Steven Shattuck is VP of Marketing at Bloomerang. As a HubSpot Certified inbound marketer, he is a contributor to Nonprofit Hub, National Council of Nonprofits, Ragan, Social Media Today, Search Engine Journal, The Build Network, HubSpot, Content Marketing Institute and Business2Community. Steven has spoken at national and local conferences including Cause Camp, and is frequently interviewed by media outlets for his expertise in digital marketing.
Henry Ford once said, “If everyone is moving forward together, then success takes care of itself.” Nowhere is this concept more apparent than at a nonprofit, where a collection of passionate individuals work together for a common cause.
Unfortunately, the day-to-day work of managing fundraising efforts often falls to one person who is the sole user of the donor database or CRM software. Here are three reasons why everyone in your organization should have their hands in the donor database regularly:
1. Centralized Communication and Task Management
A full-fledged nonprofit CRM should be the one and only place where all of your fundraising efforts are tracked and stored. When you have a system that everyone uses, there is no danger of separate calendars, to-do lists and notes that exist in several different places with limited or no access to those who may need to know that information.
Think of your donor database as your centralized fundraising war room. You want all of your troops present! After all, teamwork divides the task and multiplies the success.
2. Major Gift Impact
It’s no surprise that direct fundraisers and especially executives within a nonprofit organization have the biggest impact on major gift success. They’re on the front lines, taking meetings and making phone calls. As they’re generating new interactions, it’s important that they be the ones entering notes and tasks into the system.
As important as major donors are, you don’t want anything to slip through the cracks or get lost in translation through delegation to a sole database administrator. Plus, your executive team will be more aware of overall organizational health as it relates to revenue and donor retention.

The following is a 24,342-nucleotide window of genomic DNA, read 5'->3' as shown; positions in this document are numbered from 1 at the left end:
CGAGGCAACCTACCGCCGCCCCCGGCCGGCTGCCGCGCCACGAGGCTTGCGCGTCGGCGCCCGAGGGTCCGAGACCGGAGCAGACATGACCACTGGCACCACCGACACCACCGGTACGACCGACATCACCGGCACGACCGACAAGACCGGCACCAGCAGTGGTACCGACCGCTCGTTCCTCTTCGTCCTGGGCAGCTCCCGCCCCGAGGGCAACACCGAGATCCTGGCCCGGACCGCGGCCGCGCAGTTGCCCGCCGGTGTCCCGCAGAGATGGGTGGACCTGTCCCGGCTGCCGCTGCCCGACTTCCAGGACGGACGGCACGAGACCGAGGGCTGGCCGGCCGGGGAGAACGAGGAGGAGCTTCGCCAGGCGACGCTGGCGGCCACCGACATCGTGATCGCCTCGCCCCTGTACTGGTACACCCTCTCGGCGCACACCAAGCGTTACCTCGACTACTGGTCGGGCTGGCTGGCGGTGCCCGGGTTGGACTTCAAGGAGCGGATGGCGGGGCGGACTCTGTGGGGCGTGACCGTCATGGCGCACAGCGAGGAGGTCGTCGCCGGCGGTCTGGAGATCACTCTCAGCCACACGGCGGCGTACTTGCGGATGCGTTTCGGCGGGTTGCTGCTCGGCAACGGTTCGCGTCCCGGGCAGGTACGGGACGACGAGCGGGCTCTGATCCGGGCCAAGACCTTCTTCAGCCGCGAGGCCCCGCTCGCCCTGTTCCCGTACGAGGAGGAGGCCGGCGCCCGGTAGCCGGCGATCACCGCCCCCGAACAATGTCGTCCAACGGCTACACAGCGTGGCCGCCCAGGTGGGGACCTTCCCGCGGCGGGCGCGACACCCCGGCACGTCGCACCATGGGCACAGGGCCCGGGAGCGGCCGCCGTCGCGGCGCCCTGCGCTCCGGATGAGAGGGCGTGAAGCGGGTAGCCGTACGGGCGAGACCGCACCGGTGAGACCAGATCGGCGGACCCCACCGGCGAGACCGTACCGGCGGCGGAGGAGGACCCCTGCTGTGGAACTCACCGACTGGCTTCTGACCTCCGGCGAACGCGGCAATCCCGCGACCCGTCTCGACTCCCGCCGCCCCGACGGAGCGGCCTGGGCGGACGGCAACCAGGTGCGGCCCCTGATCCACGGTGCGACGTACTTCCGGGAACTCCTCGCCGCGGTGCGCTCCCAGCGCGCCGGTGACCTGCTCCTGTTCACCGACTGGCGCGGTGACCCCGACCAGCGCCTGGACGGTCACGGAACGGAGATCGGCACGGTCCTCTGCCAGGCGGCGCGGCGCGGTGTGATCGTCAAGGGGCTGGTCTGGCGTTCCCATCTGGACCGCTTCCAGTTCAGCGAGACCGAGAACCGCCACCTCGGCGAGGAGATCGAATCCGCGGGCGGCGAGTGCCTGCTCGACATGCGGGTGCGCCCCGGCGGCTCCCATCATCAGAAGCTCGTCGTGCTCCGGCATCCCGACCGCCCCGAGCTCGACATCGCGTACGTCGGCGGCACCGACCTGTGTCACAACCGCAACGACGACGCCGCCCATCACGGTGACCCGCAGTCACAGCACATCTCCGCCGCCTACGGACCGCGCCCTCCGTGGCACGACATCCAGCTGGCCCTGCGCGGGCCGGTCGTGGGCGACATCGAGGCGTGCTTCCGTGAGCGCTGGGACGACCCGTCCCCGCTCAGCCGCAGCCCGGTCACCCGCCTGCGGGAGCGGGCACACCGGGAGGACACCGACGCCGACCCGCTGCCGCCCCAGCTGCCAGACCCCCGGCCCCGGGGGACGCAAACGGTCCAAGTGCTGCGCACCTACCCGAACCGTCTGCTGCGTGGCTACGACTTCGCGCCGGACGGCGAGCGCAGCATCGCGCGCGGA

3. Turnover Protection
One danger in assigning all database management tasks to one employee is the possibility of that individual leaving the organization. If no one else within the organization is familiar with how the database works and what processes are in place for inputting gifts and communicating with donors, your fundraising processes may break down, leaving a large void while a new employee tries to pick up the pieces and learn the system.
Often, we see database tasks assigned solely to an administrative, non-fundraiser or intern within the organization. This is particularly problematic because they are least likely to be enthusiastic about managing the database, and may be eager to move up within the organization.
Having administrative redundancy in place will ensure that your fundraising efforts don’t miss a step should someone exit the organization.
It’s important to maintain standardized processes if multiple people in the organization are using the CRM. The benefits of doing so far outweigh the investment it takes to make it happen. How many staffers in your organization are responsible for the donor database? Why? Let us know in the comments below.